Between March and September 1942, over 8,000 Japanese Canadians were detained and sent to Hastings Park. Many stayed in the exhibition buildings and stables before being sent to various internment camps.
The anniversary of the Pearl Harbor attacks marks the displacement of Japanese Canadians in BC
By Brandon Yip, Senior Columnist
December 7, 2021, marks the 80th anniversary of the attacks on Pearl Harbor by Japan. Immediately after the attacks, the United States declared war on Japan and soon entered WWII. Canada would als0 declare war on Japan. This action would have significant negative repercussions on Japanese Canadians in Canada.
According to a CBC website about Japanese internment, approximately 22,000 Japanese Canadian citizens were forced out of their homes and sent to live in internment camps in the BC Interior. Others were resettled to other parts of Canada. It was the largest mass exodus in Canadian history and a shameful chapter in Canadian history—alongside residential schools, the Komagata Maru incident and the Chinese Exclusion Act.
According to the Hastings Park 1942 website, the Canadian government confiscated Japanese Canadians’ homes, businesses and possessions. The government impounded approximately 1,200 fishing boats and closed Japanese newspapers and schools. As well, Japanese male nationals were sent to work camps. On February 24, 1942, Prime Minister William Lyon Mackenzie King, implemented orders-in-council “evacuating” people of Japanese origin to “protective areas.”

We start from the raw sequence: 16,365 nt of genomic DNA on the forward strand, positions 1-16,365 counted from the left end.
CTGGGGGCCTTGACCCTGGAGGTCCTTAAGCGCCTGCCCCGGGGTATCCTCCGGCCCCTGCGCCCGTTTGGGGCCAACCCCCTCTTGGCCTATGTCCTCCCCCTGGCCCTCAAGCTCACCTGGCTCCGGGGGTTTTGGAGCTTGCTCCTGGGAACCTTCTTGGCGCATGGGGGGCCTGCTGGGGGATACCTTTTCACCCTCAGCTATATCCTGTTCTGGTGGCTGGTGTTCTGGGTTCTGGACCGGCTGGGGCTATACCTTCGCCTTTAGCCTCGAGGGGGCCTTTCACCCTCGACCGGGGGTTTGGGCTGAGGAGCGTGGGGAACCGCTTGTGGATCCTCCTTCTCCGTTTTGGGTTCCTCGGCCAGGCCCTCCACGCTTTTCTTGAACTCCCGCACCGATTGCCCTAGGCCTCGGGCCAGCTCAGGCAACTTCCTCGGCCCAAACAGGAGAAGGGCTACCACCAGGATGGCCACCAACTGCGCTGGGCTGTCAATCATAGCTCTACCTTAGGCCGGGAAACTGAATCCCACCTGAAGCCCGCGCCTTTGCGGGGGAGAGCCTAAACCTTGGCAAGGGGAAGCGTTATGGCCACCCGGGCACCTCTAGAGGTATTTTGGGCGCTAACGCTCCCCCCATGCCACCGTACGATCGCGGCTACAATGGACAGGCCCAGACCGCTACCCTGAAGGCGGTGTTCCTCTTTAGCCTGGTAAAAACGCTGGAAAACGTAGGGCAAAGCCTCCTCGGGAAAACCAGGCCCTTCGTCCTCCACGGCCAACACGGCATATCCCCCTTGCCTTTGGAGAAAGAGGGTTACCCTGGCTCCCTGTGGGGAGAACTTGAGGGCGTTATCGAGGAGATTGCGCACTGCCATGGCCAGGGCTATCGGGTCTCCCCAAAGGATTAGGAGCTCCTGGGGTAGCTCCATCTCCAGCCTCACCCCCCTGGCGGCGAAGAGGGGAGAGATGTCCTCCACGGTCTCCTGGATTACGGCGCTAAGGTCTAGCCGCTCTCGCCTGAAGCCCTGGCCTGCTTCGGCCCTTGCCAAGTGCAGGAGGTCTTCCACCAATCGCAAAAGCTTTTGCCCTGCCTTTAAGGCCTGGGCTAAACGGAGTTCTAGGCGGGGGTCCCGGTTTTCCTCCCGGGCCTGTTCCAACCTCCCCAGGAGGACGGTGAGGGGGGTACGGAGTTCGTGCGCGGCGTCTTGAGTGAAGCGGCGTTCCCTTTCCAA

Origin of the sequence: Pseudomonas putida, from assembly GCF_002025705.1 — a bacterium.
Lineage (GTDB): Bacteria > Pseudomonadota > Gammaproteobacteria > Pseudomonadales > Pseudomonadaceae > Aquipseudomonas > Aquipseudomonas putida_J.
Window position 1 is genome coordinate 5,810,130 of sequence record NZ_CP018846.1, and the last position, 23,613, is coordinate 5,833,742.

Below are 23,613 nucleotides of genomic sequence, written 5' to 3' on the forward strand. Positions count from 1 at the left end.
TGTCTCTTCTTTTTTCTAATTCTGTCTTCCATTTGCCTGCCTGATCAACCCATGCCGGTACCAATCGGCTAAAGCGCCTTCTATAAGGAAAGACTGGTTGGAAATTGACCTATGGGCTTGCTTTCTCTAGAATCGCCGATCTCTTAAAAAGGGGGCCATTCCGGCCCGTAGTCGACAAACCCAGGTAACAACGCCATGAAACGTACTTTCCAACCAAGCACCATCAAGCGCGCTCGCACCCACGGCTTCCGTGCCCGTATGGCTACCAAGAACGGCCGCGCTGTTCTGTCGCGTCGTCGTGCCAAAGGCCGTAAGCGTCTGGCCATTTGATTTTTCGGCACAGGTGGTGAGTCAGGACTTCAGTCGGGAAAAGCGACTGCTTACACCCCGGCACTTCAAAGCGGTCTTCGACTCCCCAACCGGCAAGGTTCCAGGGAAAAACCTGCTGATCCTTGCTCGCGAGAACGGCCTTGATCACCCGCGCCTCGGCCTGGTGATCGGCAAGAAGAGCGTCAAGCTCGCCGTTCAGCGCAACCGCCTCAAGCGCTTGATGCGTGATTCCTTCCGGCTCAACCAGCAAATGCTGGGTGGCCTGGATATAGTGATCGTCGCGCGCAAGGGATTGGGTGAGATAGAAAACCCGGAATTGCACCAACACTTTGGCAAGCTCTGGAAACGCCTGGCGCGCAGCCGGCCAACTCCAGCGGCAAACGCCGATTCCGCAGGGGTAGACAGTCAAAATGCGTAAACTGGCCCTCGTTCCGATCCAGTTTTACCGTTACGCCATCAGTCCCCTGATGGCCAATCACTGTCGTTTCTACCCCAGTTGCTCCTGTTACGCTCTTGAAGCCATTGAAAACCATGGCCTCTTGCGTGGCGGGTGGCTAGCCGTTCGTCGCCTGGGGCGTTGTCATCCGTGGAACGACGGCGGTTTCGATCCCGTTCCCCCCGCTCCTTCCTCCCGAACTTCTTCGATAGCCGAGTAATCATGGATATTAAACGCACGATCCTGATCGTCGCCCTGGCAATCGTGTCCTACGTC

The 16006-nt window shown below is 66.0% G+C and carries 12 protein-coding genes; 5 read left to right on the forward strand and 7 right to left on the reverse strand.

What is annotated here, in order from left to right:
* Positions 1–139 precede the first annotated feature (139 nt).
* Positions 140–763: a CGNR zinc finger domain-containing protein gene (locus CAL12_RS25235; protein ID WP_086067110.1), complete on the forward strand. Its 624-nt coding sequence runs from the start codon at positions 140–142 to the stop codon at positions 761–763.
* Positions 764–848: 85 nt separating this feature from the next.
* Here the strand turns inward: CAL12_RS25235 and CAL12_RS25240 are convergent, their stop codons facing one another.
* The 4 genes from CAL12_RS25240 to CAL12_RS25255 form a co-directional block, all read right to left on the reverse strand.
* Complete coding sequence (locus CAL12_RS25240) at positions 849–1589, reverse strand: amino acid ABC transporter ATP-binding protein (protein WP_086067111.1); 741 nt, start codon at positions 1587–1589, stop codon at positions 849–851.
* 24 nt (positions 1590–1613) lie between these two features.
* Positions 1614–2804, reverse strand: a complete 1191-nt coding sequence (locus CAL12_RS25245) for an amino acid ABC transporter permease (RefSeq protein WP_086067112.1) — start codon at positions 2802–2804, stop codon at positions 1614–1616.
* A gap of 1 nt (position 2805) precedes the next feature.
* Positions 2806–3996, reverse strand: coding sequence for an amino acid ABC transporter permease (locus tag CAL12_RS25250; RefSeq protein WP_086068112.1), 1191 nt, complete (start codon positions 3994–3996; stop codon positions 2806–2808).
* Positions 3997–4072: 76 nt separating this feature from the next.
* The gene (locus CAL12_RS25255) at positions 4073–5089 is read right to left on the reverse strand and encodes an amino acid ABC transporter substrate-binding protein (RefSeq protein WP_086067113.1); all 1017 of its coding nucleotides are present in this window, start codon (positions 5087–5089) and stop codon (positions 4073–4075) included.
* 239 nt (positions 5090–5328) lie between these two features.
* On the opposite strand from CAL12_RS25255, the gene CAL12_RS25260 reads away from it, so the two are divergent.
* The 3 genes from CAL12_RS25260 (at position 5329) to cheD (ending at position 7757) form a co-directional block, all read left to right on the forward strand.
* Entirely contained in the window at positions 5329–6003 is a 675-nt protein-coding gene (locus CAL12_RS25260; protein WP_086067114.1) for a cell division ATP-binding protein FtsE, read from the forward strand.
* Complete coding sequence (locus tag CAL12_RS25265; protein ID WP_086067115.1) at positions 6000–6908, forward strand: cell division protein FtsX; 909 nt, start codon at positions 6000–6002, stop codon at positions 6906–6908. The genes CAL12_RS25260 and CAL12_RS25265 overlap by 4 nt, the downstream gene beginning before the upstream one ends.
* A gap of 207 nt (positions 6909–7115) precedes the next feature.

Between March and September 1942, over 8,000 Japanese Canadians were detained and sent to Hastings Park. Many stayed in the exhibition buildings and stables before being sent to various internment camps. Others were sent to work camps across Canada. Hastings Park 1942 states, “The conditions at Hastings Park were extremely primitive and unsanitary. The primary memory for many people was the horrible smell, followed by the noise, the boredom and the terrible food.” Another 105 hospital patients stayed at Hastings Park until March 1943.
After Hastings Park, the BC Security Commission removed Japanese Canadians from the 100-mile security zone. It was done in three ways: to road camps across BC and Ontario, sugar beet farms in the prairies, or to towns and camps located in the remote portions of central BC where camps were set up. One of the largest camps built was called Tashme near Hope, BC with a population of 2,636 in November 1942.
After the end of WWII, the Canadian government forced Japanese Canadians to either move east of the Rockies or return to Japan. In 1949, Japanese Canadians were given the right to vote—but many Japanese Canadians did not return to BC.
In September 1988, CBC News reported then Prime Minister, Brian Mulroney, stood in the House of Commons and issued a public apology to Japanese Canadians for the treatment they received during internment. The government issued financial compensation to Japanese Canadians who had lost their livelihoods. In 2015, four commemorative plaques were unveiled at the four remaining detention buildings at Hastings Park in Vancouver: Garden Auditorium, Livestock Building, the Forum and Rollerland.
Lastly, the internment of Japanese Canadians in the 1940s revealed how systemic racism based on unfounded and illogical fear can overtake a country and society. The paradoxes are that many Japanese Canadians were Canadian citizens whose rights were removed because of their race. According to Hastings Park 1942, 63 percent of Japanese Canadians were born in Canada and 14 percent were naturalized citizens. Only 23 percent were still Japanese citizens.